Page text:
Which (none spd type) pedals can you recommend?

Discussion in 'Mountain Biking, Trials and BMX' started by Dave7, 21 Jul 2012.

  1. Dave7

    Dave7 Guru

    Location:
    Cheshire
    Just posted this in the general section then thought of this section:blush:
    My Decathlon bike @ £500 came with spd's and I want to change to "normal" flat type. (I have spd's on my road bike but dont want them on the MTB).
    I don't (if I can help it) do wet/muddy rides......mainly Trans Penine/Delamere Forrest type rides. So 2 questions really.
    Which type of pedal i.e. do I need thopse grub screw/thru pins or serrated type ?
    What is a decent pedal without paying silly money ? (I see several that look good @ £20ish)
    Thanks
     
  2. DMR V8
     
  3. OP
    OP
    Dave7

    Dave7 Guru

    Location:
    Cheshire
    [QUOTE 1944202, member: 45"]Ar[/quote]
    AR ???
    Is that a make ?
     
    mickle likes this.
  4. Pottsy

    Pottsy ...

    Location:
    SW London
    Another vote for DMR V8 here. If you're feeling flush then there's the V12s too.
     
  5. OP
    OP
    Dave7

    Dave7 Guru

    Location:
    Cheshire
    But.....do I need those pin/grub screw thingies or am I better with serrated metal types ?
     
  6. What sort of shoes?
     
  7. OP
    OP
    Dave7

    Dave7 Guru

    Location:
    Cheshire
    I was thinking of trainer type with decent soles but I do have an old pair of Specialised shoes that have raised cleats and a very hard none-flexible sole........I am thinking-could I just remove the cleats and use these ?
     
  8. MontyVeda

    MontyVeda a short-tempered ill-controlled small-minded troll

    i use a pair of Wellgo pedals with standard rather than sealed bearings...

    [​IMG]

    had em for a decade with no issues... foot stays where it should, plenty of grip for a bunny hop, cost £14 at the time.
     
  9. Cubist

    Cubist Still wavin' Moderator

    Location:
    Ovver 'thill
    Another vote for DMRs, but if you want lighter and blingier with awesome grip then go for Superstar Nanotech Thru pins at about forty quid. Can I ask why you don't want to ride with SPDs though? The riding you describe would be best suited, and you already have the shoes.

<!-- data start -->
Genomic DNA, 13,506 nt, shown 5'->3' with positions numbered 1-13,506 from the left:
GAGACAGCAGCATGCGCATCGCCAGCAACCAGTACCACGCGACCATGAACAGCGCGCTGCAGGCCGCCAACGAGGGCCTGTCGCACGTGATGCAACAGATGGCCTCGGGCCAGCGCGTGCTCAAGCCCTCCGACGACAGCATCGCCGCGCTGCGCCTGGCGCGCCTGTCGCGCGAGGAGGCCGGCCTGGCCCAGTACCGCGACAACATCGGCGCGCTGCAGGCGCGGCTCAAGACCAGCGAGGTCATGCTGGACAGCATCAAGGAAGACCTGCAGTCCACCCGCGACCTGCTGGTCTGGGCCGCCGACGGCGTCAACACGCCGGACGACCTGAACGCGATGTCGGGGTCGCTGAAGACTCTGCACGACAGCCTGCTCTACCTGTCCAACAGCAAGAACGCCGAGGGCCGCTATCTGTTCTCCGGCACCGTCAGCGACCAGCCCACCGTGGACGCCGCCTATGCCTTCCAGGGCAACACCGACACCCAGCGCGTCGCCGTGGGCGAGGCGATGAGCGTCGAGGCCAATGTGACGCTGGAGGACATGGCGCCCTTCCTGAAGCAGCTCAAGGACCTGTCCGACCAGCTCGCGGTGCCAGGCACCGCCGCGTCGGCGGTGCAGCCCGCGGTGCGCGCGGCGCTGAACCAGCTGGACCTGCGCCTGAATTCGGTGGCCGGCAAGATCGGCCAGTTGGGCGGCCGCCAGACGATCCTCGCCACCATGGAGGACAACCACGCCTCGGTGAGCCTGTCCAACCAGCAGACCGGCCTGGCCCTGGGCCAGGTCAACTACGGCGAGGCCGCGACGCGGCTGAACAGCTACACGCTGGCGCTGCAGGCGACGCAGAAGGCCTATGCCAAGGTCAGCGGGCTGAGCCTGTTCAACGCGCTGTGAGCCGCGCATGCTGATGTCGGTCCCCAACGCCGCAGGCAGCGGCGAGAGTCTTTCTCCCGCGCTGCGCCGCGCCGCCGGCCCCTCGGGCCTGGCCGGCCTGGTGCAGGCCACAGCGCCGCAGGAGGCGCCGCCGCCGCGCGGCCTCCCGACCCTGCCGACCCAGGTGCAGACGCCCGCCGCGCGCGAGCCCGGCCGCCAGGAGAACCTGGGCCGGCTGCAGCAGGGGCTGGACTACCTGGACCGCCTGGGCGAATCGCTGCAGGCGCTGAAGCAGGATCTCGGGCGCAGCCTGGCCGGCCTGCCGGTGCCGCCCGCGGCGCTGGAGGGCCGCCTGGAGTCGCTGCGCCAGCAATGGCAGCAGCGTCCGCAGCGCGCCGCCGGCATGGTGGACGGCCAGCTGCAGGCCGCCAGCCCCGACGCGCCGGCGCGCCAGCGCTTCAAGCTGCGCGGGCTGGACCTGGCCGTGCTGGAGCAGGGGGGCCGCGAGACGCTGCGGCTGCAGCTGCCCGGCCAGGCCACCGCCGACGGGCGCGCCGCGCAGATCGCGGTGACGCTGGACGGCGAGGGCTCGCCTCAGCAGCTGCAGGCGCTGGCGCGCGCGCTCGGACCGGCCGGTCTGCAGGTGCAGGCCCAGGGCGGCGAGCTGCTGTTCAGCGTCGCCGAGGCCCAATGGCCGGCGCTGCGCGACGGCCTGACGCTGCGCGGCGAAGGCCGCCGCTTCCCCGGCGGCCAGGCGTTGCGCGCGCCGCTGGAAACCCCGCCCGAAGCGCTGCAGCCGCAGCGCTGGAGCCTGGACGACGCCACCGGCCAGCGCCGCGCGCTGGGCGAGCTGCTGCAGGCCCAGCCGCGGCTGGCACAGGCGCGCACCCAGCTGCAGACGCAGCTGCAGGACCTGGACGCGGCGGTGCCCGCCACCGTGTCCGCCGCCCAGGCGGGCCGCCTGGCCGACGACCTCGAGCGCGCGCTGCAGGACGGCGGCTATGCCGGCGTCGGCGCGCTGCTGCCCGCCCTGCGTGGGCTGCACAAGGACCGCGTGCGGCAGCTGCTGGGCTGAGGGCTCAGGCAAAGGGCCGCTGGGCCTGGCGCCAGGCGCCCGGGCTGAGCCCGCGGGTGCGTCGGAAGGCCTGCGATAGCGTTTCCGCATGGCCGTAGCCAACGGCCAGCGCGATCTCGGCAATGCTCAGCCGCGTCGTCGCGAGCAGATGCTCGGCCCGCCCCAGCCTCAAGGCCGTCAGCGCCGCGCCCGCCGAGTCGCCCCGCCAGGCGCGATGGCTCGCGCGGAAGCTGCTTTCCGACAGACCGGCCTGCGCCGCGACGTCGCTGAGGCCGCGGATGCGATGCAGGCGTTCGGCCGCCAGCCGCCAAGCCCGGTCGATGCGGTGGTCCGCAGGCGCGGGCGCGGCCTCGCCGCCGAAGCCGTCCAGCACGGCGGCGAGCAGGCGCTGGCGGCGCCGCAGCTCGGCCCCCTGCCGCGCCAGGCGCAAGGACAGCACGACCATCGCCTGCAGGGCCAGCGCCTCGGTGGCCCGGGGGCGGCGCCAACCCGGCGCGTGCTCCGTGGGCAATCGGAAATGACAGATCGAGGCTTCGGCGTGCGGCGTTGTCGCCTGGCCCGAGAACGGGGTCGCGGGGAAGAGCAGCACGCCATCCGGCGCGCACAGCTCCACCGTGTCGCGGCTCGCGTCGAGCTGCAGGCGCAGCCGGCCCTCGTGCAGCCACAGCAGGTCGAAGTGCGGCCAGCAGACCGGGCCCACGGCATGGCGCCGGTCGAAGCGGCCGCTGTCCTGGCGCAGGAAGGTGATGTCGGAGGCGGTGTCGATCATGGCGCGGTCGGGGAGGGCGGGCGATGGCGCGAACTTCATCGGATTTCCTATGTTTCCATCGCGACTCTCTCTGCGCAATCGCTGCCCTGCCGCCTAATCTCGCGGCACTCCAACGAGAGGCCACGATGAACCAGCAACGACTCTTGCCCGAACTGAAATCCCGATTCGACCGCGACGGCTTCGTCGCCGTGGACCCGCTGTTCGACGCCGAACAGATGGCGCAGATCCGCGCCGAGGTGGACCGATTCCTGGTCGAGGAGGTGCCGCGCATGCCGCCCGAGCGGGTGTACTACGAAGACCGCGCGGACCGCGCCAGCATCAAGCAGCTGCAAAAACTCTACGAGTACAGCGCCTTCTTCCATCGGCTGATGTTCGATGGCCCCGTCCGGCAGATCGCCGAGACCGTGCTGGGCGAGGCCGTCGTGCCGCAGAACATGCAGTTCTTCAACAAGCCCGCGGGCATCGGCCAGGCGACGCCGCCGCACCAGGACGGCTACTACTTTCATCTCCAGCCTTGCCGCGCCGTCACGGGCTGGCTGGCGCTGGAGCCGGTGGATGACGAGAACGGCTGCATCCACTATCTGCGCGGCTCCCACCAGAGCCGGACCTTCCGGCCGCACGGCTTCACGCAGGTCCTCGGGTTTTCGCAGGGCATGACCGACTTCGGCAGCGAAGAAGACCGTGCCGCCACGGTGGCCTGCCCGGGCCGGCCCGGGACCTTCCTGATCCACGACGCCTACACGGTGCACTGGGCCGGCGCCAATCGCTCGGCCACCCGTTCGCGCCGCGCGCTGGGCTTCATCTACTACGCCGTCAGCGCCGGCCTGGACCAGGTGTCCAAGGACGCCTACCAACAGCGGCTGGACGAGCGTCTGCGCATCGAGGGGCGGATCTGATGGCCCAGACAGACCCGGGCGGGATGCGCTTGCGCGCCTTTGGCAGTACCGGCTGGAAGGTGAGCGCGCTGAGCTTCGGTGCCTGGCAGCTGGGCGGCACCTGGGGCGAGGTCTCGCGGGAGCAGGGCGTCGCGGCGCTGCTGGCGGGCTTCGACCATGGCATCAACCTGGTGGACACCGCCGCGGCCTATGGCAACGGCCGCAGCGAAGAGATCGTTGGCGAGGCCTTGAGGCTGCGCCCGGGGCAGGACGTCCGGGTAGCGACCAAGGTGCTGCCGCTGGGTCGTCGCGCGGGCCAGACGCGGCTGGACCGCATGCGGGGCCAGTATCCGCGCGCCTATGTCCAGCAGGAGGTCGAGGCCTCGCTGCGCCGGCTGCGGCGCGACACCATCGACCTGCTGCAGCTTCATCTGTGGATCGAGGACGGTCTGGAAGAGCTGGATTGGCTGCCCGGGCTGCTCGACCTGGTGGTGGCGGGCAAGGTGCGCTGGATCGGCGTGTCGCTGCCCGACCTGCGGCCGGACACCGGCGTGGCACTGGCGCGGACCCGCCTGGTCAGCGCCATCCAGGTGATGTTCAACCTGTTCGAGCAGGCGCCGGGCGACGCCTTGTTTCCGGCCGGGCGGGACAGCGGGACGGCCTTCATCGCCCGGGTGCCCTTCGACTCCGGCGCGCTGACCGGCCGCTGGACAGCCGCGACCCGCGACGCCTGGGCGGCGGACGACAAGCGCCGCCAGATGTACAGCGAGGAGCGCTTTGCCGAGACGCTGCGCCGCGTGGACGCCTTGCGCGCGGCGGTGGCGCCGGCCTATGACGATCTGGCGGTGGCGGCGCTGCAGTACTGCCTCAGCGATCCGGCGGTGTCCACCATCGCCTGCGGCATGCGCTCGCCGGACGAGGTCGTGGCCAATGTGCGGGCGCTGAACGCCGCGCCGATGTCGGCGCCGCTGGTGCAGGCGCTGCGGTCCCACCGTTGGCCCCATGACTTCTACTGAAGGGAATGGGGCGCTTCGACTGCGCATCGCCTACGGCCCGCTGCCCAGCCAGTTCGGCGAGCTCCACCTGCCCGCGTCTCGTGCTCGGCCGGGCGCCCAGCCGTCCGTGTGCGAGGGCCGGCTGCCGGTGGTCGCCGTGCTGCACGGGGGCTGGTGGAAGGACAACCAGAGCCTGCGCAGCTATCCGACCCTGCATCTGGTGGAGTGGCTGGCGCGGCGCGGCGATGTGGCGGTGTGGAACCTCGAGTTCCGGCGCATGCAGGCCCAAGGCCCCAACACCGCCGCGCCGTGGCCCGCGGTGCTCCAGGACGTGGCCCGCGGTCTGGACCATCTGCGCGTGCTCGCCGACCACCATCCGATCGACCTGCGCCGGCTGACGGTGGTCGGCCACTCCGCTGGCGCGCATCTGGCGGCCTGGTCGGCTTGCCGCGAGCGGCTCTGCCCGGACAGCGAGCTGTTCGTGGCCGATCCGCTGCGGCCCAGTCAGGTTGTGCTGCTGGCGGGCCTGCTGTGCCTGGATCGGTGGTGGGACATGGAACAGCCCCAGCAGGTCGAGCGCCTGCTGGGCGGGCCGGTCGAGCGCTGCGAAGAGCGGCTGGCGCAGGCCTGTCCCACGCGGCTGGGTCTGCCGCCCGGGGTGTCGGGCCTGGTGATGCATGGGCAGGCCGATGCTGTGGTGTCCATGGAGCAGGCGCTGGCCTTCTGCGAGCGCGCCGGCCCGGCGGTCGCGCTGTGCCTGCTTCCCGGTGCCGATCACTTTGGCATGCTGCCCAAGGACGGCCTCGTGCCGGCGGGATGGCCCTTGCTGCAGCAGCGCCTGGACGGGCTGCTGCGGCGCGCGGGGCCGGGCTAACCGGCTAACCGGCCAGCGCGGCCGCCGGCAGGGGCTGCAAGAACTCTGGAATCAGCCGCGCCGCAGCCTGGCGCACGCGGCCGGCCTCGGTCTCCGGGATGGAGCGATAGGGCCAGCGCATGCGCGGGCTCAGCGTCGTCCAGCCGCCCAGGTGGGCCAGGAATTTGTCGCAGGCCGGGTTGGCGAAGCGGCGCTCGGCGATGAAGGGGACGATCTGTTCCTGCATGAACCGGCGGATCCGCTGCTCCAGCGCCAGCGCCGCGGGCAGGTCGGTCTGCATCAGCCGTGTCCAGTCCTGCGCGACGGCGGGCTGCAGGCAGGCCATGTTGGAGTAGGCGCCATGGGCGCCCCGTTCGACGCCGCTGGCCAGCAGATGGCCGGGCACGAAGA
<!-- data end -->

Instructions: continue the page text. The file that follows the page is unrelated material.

10. YahudaMoon

    YahudaMoon Über Member

    I have some MKS CT-LITE you can have for free in very good condition

    Pick up only
     
  11. derrick

    derrick The Glue that binds us together.

  12. RhythMick

    RhythMick Über Member

    Location:
    Barnsley
    I felt exactly the same, didn't want SPD on trail rides. I went for Wellgo MG1 and tried them for the first time yesterday. The grip on these pedals amazed me, there's no way your foot is slipping with these on.

    They have sealed bearings, replaceable pins and are very light. I bought them for about £30
     
  13. al-fresco

    al-fresco Growing older but not up...

    Location:
    Shropshire
    I bought a pair of DMR V8s for £24. I normally use them in combination with Teva Links shoes (£76). When your pedals have sharp pins in them you want your feet to stay put. For me the big advantage has been hill climbing - no need to faff about trying to spin a toe clip the right way up - and not being locked in when I grind to a halt. The disadvantage is that I occasionally come home bleeding from the lower legs. (The scars are only superficial though!)
     
  14. OP
    OP
    Dave7

    Dave7 Guru

    Location:
    Cheshire
    Some of the paths have short but very steep climbs plus some rough/pothole/rocky sections and I have found (twice) that at age 65 I no longer 'bounce' like I did when I was 20:B). If I hadn't been clipped in I would have had time to put my foot down to the ground.
     
  15. Cubist

    Cubist Still wavin' Moderator

    Location:
    Ovver 'thill
    ,
    That makes perfect sense! In which case V8's for value, Superstar for loveliness would be my suggestions. The pins on on Superstar pedals are very grippy, but a lot of riders remove the rearmost central pin to safeguard shins as it's the one that does the damage. Same principle for all pinned pedals.
     
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